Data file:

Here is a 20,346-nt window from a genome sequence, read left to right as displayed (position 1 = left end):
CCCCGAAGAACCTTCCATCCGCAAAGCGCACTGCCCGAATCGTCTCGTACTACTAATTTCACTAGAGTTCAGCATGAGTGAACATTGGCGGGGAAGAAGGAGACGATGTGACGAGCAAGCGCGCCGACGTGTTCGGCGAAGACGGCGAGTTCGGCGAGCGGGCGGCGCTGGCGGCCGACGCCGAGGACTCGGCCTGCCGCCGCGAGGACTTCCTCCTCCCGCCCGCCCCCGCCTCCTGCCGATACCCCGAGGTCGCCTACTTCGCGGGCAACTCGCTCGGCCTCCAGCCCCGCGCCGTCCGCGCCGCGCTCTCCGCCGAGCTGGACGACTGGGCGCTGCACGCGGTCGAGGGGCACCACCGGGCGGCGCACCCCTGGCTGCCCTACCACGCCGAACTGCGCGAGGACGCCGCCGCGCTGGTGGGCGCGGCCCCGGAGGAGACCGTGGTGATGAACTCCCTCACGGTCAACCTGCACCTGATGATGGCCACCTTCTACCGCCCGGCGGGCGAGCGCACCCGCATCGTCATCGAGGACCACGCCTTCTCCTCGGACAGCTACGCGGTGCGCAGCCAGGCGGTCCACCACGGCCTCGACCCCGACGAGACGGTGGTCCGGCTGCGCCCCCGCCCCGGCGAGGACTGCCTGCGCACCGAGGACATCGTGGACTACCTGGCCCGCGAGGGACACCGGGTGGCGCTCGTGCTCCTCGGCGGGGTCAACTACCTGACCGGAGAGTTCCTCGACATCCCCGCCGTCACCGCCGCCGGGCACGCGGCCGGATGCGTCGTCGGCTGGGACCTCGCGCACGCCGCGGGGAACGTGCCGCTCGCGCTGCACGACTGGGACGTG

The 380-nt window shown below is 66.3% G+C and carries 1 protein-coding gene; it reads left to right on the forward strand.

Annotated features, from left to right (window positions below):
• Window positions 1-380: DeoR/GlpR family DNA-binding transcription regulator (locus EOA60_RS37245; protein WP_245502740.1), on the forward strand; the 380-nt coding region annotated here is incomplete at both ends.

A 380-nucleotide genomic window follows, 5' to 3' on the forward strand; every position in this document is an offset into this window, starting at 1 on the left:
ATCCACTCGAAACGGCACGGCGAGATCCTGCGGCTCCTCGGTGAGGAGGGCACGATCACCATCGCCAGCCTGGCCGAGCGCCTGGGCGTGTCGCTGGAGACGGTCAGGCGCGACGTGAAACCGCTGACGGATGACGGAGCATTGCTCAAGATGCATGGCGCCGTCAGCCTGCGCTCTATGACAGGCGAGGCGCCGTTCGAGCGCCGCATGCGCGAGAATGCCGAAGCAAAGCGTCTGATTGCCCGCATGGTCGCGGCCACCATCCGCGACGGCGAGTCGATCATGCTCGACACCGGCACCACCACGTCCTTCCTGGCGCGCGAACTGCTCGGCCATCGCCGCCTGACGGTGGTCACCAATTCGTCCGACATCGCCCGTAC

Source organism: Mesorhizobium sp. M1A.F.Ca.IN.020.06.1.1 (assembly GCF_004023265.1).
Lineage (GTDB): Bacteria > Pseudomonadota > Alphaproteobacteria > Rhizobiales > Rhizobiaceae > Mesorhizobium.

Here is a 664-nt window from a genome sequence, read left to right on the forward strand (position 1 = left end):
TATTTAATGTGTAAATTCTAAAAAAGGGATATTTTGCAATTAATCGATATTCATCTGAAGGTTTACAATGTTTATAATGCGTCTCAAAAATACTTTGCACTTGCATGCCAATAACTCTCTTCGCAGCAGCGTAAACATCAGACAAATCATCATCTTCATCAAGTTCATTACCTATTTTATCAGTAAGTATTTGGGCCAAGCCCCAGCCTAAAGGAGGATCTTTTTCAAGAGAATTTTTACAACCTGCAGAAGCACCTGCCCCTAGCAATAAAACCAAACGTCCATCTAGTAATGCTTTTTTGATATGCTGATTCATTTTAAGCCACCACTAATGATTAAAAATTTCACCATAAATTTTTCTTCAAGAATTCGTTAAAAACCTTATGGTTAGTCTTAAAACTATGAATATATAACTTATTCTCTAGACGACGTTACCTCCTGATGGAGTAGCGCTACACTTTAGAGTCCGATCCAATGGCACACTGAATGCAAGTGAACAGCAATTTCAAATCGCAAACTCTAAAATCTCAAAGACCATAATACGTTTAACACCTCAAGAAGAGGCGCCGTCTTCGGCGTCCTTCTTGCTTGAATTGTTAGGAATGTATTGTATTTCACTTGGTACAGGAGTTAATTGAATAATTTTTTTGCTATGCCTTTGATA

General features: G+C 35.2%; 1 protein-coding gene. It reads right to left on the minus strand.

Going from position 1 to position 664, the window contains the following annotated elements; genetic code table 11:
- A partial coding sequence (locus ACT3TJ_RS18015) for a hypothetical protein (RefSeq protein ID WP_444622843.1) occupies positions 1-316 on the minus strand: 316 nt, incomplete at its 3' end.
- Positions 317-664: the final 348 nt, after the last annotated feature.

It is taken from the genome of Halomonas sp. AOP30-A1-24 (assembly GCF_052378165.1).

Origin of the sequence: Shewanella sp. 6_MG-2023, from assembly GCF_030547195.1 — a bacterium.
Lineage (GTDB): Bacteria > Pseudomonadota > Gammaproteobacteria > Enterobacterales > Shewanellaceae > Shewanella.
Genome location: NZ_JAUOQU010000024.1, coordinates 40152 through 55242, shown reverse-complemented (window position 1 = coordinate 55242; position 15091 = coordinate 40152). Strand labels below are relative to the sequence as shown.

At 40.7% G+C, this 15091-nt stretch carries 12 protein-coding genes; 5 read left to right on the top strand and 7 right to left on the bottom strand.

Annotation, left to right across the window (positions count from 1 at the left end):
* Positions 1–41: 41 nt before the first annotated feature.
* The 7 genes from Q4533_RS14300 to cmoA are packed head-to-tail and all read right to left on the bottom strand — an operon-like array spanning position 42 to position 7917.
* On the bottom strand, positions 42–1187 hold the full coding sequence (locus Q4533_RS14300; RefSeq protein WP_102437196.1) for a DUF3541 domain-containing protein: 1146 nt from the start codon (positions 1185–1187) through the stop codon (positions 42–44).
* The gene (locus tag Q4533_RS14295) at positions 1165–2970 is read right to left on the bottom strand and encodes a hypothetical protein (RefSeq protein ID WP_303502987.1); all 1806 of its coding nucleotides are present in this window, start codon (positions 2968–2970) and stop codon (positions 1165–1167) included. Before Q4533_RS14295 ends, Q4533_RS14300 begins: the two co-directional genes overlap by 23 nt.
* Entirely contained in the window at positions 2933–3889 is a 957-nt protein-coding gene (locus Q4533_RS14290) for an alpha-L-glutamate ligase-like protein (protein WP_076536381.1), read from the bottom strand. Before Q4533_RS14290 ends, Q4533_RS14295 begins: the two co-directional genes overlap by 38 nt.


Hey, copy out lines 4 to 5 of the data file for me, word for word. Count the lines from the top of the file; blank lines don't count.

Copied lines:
Annotated features, from left to right (window positions below):
• Window positions 1-380: DeoR/GlpR family DNA-binding transcription regulator (locus EOA60_RS37245; protein WP_245502740.1), on the forward strand; the 380-nt coding region annotated here is incomplete at both ends.